Speaking of crustaceans, I learned something very cool the other day. This isn’t exactly news – it was reported in Nature in 2001 – but it’s news to me so I’m going to assume it’s probably news to most of you too.
One of the loudest sounds in the sea – quite possibly the loudest – is made not by any of the biggest creatures, such as whales, which is what you’d expect. No, that honour goes to a small species of pistol shrimp – Alpheus heterochaelis – no bigger than your finger.
The shrimp has one oversized claw, which creates an incredibly loud noise when it snaps it shut – about 200 decibels in volume. To put this in perspective, a jet engine at full blast is about 120 decibels. The shrimp use the sound to imobilize (and presumably deafen) their prey. A whole colony of the shrimp snapping together is loud enough to interfere with sonar equipment.
Scientists used to think that the noise was simply created by the snapping of the claw – but in 2000 they discovered that in fact the noise is created in a far more outlandish and fantastic way.
When the shrimp snaps its claw shut, it expels a jet of water from a hole in the claw, which can shoot out at up to 100 km an hour. A low pressure bubble is generated in the wake of this jet of water. When the bubble collapses under the pressure of the water around it, it produces intense sound waves (I believe this is known as inertial cavitation – but my understanding of fluid mechanics is pretty poor so don’t quote me on this).
But here’s the really cool thing: in 2001 researchers discovered that the bubbles collapse with such force that they produce tiny flashes of light.
Bubbles emitting light is nothing new – the phenomenon is known as sonoluminescence and it was first discovered in the 1930s, when physicists discovered by accident that subjecting small bubbles to ultrasound can create bursts of light.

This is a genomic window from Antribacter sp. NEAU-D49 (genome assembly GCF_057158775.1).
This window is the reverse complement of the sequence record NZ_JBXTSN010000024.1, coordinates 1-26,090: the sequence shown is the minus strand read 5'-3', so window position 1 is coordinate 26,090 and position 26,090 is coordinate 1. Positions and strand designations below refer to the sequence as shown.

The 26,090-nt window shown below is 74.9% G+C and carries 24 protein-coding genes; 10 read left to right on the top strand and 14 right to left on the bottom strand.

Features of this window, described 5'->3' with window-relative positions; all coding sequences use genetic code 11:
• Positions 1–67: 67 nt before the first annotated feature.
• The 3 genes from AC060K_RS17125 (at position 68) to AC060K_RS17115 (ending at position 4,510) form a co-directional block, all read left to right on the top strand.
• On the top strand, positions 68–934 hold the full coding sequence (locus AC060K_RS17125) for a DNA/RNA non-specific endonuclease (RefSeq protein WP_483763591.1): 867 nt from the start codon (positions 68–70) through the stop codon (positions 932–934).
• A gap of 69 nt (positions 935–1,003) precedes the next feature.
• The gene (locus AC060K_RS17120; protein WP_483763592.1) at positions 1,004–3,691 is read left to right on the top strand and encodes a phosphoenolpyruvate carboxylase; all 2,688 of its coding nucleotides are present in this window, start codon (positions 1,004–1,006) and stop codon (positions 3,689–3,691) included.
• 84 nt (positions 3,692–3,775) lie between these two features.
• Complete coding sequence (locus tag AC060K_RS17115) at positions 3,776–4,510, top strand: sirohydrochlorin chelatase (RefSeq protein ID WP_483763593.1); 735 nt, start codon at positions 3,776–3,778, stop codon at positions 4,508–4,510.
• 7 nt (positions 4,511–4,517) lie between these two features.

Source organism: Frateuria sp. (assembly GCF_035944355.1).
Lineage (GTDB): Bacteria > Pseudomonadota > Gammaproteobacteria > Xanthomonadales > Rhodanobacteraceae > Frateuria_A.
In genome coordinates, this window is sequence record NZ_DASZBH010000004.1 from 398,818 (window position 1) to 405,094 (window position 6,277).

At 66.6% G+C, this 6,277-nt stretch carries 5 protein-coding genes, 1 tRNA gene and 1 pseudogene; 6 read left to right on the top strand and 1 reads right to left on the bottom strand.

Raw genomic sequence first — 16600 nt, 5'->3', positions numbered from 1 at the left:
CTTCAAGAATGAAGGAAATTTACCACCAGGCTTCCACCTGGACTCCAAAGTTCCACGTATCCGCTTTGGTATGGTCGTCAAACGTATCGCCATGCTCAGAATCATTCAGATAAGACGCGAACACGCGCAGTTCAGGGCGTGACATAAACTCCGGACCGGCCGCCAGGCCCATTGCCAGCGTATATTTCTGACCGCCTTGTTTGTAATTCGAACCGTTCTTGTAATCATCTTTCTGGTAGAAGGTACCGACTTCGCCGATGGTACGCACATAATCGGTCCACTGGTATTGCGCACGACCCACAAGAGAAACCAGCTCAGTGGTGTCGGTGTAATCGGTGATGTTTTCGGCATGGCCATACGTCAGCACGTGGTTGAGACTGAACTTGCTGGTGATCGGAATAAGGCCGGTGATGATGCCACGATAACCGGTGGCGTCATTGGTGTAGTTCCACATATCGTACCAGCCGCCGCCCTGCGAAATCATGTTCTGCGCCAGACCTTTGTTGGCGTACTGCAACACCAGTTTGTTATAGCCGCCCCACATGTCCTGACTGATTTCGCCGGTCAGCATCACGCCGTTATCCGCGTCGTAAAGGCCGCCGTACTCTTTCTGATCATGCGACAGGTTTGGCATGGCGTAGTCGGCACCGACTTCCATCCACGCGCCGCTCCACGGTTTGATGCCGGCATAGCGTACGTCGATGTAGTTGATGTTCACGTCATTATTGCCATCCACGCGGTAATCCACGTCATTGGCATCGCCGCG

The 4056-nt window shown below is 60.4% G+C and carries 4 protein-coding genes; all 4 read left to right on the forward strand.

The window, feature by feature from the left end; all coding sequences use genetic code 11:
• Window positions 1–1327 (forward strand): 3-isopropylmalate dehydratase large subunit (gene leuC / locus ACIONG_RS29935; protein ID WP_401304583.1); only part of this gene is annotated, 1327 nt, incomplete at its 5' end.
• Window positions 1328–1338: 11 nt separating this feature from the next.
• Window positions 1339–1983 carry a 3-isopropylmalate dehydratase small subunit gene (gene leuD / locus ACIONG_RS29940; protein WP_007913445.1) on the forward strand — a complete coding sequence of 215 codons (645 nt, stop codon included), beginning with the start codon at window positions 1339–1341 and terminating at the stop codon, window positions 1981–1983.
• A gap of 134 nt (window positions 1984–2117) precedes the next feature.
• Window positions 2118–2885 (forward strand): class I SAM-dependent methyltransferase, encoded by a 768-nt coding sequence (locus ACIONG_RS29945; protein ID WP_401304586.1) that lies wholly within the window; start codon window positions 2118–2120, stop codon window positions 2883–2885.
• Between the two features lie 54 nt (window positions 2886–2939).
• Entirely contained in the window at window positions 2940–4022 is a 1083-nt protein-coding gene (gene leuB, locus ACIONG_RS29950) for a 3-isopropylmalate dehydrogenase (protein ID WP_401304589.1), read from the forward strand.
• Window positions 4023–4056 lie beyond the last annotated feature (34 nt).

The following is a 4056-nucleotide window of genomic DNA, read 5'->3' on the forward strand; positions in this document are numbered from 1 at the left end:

But actual living creatures creating light in this way was new – biologists had never seen anything like it before (which is understandable considering that the light produced by the shrimp is not actually visible to the naked eye, and the whole process only lasts about 300 microseconds). Moreover, the laws of physics would dictate that the temperature inside the bubble is at least 5,000 degrees Celsius – as hot as the surface of the sun.
The researchers dubbed the phenomenon “shrimpoluminescence” – a cute play on the word sonoluminescence, and you can get more detailed descriptions of their experiments, plus photos and videos on their website.
The researchers told National Geographic that they don’t think the light bursts are of any biological significance, and are probably just an unintended side effect. That is most likely the case, and I don’t have any reason to believe that the light serves any real purpose (or that the shrimp themselves can even see it).
But still, I’m going to keep an open mind: nature is constantly surprising us, and I wouldn’t put anything past the inventive genius of evolution.